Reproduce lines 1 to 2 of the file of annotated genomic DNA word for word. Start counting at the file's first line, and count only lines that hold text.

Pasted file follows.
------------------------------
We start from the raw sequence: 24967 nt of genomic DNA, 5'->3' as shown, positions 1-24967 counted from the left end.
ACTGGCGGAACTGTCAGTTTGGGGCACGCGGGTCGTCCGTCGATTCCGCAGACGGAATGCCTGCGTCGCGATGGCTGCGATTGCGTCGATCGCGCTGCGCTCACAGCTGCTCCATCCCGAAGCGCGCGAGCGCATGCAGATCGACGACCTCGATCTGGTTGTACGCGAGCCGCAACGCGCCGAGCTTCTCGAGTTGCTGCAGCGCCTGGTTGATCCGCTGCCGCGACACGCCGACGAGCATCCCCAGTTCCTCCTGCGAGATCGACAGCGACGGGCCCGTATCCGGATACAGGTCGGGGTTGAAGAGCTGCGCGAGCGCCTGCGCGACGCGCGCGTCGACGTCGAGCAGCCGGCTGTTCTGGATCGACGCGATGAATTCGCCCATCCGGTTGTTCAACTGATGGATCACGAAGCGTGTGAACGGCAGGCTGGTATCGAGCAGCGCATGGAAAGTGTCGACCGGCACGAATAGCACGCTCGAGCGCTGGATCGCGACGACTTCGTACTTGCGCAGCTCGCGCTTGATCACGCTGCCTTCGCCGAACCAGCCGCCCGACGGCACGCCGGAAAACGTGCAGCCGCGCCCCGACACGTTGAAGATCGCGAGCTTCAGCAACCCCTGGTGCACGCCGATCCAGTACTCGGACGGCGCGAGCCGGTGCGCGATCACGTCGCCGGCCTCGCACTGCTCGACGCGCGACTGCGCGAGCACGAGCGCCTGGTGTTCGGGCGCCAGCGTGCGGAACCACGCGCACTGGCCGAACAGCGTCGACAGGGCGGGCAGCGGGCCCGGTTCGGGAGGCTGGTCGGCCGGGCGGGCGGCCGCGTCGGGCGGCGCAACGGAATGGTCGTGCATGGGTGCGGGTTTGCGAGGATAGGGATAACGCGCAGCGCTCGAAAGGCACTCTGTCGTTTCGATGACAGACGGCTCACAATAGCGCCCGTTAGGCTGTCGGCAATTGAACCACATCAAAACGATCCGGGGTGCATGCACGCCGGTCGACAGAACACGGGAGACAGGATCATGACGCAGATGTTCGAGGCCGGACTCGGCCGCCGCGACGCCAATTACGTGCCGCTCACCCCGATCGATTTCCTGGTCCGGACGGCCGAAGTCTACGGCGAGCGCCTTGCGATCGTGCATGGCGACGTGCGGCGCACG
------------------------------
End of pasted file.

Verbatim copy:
We start from the raw sequence: 24967 nt of genomic DNA, 5'->3' as shown, positions 1-24967 counted from the left end.
ACTGGCGGAACTGTCAGTTTGGGGCACGCGGGTCGTCCGTCGATTCCGCAGACGGAATGCCTGCGTCGCGATGGCTGCGATTGCGTCGATCGCGCTGCGCTCACAGCTGCTCCATCCCGAAGCGCGCGAGCGCATGCAGATCGACGACCTCGATCTGGTTGTACGCGAGCCGCAACGCGCCGAGCTTCTCGAGTTGCTGCAGCGCCTGGTTGATCCGCTGCCGCGACACGCCGACGAGCATCCCCAGTTCCTCCTGCGAGATCGACAGCGACGGGCCCGTATCCGGATACAGGTCGGGGTTGAAGAGCTGCGCGAGCGCCTGCGCGACGCGCGCGTCGACGTCGAGCAGCCGGCTGTTCTGGATCGACGCGATGAATTCGCCCATCCGGTTGTTCAACTGATGGATCACGAAGCGTGTGAACGGCAGGCTGGTATCGAGCAGCGCATGGAAAGTGTCGACCGGCACGAATAGCACGCTCGAGCGCTGGATCGCGACGACTTCGTACTTGCGCAGCTCGCGCTTGATCACGCTGCCTTCGCCGAACCAGCCGCCCGACGGCACGCCGGAAAACGTGCAGCCGCGCCCCGACACGTTGAAGATCGCGAGCTTCAGCAACCCCTGGTGCACGCCGATCCAGTACTCGGACGGCGCGAGCCGGTGCGCGATCACGTCGCCGGCCTCGCACTGCTCGACGCGCGACTGCGCGAGCACGAGCGCCTGGTGTTCGGGCGCCAGCGTGCGGAACCACGCGCACTGGCCGAACAGCGTCGACAGGGCGGGCAGCGGGCCCGGTTCGGGAGGCTGGTCGGCCGGGCGGGCGGCCGCGTCGGGCGGCGCAACGGAATGGTCGTGCATGGGTGCGGGTTTGCGAGGATAGGGATAACGCGCAGCGCTCGAAAGGCACTCTGTCGTTTCGATGACAGACGGCTCACAATAGCGCCCGTTAGGCTGTCGGCAATTGAACCACATCAAAACGATCCGGGGTGCATGCACGCCGGTCGACAGAACACGGGAGACAGGATCATGACGCAGATGTTCGAGGCCGGACTCGGCCGCCGCGACGCCAATTACGTGCCGCTCACCCCGATCGATTTCCTGGTCCGGACGGCCGAAGTCTACGGCGAGCGCCTTGCGATCGTGCATGGCGACGTGCGGCGCACG